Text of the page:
You remember one Saturday last month when I did a Saturday Surprise post about Banksy, the British street artist who has done some amazing work?  Well, he has done another and this time he pays tribute to health care workers that are at the frontlines of battling the coronavirus pandemic.BanksyThis one is called “Painting for Saints”, referring to the fact that the boy in the painting has ditched the traditional superheroes (such as Batman and Spiderman) in exchange for a new hero – a nurse.

The piece is currently being showcased in Southampton General Hospital on the south coast of England and honors all healthcare workers that are currently battling the coronavirus pandemic that is ravaging the world. The painting will remain on display in the hospital until autumn when it will be auctioned off to raise money for the NHS.


Better late than never?

Paul Willis is a hog farmer in Thornton, Iowa.  Now, it wasn’t particularly unusual that he received a postcard from his sister, Annie, a few days ago, but he was puzzled, for the picture on the card was of her on a hike in the Grand Canyon, looking much younger than she currently looks.  So, he checked the postmark and saw it had been posted in San Francisco in December 1987.  There was also a more recent postmark, April 29th of this year, from Des Moines, Iowa.

Paul called the post office and was told that all the post offices are undergoing a deep cleaning and disinfecting due to the threat of coronavirus, and most likely his postcard had been stuck in some small place, unnoticed for the past 32+ years.  Wow … who knows what we might be getting in the mail these days … could be a check for a million dollars was misplaced and will arrive in your mailbox this week!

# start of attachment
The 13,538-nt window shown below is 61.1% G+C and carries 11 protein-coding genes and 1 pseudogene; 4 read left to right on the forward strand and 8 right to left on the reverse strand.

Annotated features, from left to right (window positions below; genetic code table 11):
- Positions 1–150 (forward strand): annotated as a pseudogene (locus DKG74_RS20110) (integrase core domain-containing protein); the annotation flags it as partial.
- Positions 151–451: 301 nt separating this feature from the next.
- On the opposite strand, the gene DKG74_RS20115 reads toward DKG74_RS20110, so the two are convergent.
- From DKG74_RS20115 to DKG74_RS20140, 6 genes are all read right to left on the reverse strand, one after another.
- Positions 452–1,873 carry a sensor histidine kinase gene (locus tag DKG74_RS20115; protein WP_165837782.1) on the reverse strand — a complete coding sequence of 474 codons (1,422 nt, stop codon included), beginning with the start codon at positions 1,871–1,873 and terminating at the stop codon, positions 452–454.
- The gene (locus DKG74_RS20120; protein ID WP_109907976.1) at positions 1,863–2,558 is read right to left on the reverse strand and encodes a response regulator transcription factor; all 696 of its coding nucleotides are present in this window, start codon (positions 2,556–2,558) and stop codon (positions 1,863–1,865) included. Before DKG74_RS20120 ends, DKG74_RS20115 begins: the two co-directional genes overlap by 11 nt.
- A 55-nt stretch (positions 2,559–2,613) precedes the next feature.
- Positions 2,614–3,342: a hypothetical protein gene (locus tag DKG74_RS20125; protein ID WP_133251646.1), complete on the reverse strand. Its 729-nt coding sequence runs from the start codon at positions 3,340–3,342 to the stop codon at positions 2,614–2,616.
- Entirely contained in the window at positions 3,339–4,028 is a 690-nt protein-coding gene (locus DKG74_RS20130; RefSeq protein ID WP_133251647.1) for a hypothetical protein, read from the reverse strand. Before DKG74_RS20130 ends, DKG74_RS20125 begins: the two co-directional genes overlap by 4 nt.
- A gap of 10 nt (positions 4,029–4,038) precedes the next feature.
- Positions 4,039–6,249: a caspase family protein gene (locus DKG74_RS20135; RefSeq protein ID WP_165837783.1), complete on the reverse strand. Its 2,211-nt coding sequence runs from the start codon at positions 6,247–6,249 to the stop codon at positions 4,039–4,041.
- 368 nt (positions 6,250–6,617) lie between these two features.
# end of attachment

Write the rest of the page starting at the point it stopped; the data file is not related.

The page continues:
Just a wee bit short …

An unnamed Utah Highway Patrol trooper was cruising along Interstate-15, looking for speeders or anything out of the ordinary, when he saw a driver who was obviously impaired, so … he hit the lights and siren and pulled the car over on the 25th Street southbound egress ramp.

However, the trooper was in for a shock when he went to the door of the car to ask for “license and registration, please”.  He may have first noticed that the driver was a wee bit short, but imagine his surprise to find a 5-year-old child behind the wheel!!!

kid-utahThe boy told the trooper he had taken his parents’ car after getting into an argument with his mother, who told him she would not buy him a Lamborghini.  Imagine that … why, it’s almost criminal!  The child told the trooper he had intended to drive to California to buy a luxury vehicle for himself.  The kid’s got chutzpah, you’ve got to give him that!

Said the trooper …

“He might have been short on the purchase amount, as he only had $3 dollars in his wallet.”


So, we’ve got just a few ‘toons and a couple of funny memes for you this morning …

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Now, Jolly has something he wants to tell you, so I’ll bid you adieu and hope that you have a wonderful week!  Jolly … the floor is all yours …

jollyWell, see, me ‘n Joyful … well, we’ve been spending lots of time together … picnics, playin’ games, ‘n other stuff, an’ … well … we has decided we’re gonna get … {gulp} … mawwied!  Y’know, like bwide ‘n gwoom, throwin’ wice, and all dat stuff, ‘n den we’re both gonna live here with gwammie!  You don’t have to buy us pwesents, but we hope you’ll be happy for us!

Saturday Surprise — Socks ‘n Critters!

I keep hearing people say they’re having trouble keeping up with what day it is, since they all rather run together anymore.  So, as a public service, I would like to inform you that today is Saturday, the 9th of May, in the year 2020.  But that’s not all!  Today is also … {drumroll} … {‘nother drumroll} …

National Lost Sock Memorial Day!!!  No, I’m not kidding … it really is!  According to the National Day Calendar people, National Lost Sock Memorial Day is time to say “good-bye” to all of the single socks, the ones where their mates have been lost to the unknown. Where do all the missing socks go? Is there a washing machine heaven? This is a question people have been trying to solve for many centuries.  An answer may never be found to this problem, and life will go on.  How sad to have lost such a close-knit friend!SockAnd they have some suggestions for how to celebrate this special day …